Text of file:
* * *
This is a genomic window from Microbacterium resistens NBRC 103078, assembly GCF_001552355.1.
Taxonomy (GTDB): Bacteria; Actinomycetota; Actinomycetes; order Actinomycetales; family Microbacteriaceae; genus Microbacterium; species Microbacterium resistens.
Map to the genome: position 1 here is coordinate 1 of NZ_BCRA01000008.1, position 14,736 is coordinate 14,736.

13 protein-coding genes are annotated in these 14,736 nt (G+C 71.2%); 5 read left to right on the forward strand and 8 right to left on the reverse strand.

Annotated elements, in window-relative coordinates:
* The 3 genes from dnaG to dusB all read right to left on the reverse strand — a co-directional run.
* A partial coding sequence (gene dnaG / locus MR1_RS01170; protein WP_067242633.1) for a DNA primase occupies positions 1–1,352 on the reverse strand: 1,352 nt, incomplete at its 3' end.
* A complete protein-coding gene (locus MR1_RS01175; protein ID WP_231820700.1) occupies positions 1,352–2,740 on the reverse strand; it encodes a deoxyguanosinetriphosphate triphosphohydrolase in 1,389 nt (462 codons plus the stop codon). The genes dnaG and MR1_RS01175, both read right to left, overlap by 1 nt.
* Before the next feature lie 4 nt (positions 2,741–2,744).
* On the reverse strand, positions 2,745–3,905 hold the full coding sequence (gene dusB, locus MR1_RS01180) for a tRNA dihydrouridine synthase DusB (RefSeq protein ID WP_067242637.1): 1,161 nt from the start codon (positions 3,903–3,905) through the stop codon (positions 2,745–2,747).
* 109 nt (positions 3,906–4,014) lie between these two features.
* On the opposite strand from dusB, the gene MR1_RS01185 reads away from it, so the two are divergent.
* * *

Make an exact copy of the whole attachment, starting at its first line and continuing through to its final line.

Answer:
This is a genomic window from Microbacterium resistens NBRC 103078, assembly GCF_001552355.1.
Taxonomy (GTDB): Bacteria; Actinomycetota; Actinomycetes; order Actinomycetales; family Microbacteriaceae; genus Microbacterium; species Microbacterium resistens.
Map to the genome: position 1 here is coordinate 1 of NZ_BCRA01000008.1, position 14,736 is coordinate 14,736.

13 protein-coding genes are annotated in these 14,736 nt (G+C 71.2%); 5 read left to right on the forward strand and 8 right to left on the reverse strand.

Annotated elements, in window-relative coordinates:
* The 3 genes from dnaG to dusB all read right to left on the reverse strand — a co-directional run.
* A partial coding sequence (gene dnaG / locus MR1_RS01170; protein WP_067242633.1) for a DNA primase occupies positions 1–1,352 on the reverse strand: 1,352 nt, incomplete at its 3' end.
* A complete protein-coding gene (locus MR1_RS01175; protein ID WP_231820700.1) occupies positions 1,352–2,740 on the reverse strand; it encodes a deoxyguanosinetriphosphate triphosphohydrolase in 1,389 nt (462 codons plus the stop codon). The genes dnaG and MR1_RS01175, both read right to left, overlap by 1 nt.
* Before the next feature lie 4 nt (positions 2,741–2,744).
* On the reverse strand, positions 2,745–3,905 hold the full coding sequence (gene dusB, locus MR1_RS01180) for a tRNA dihydrouridine synthase DusB (RefSeq protein ID WP_067242637.1): 1,161 nt from the start codon (positions 3,903–3,905) through the stop codon (positions 2,745–2,747).
* 109 nt (positions 3,906–4,014) lie between these two features.
* On the opposite strand from dusB, the gene MR1_RS01185 reads away from it, so the two are divergent.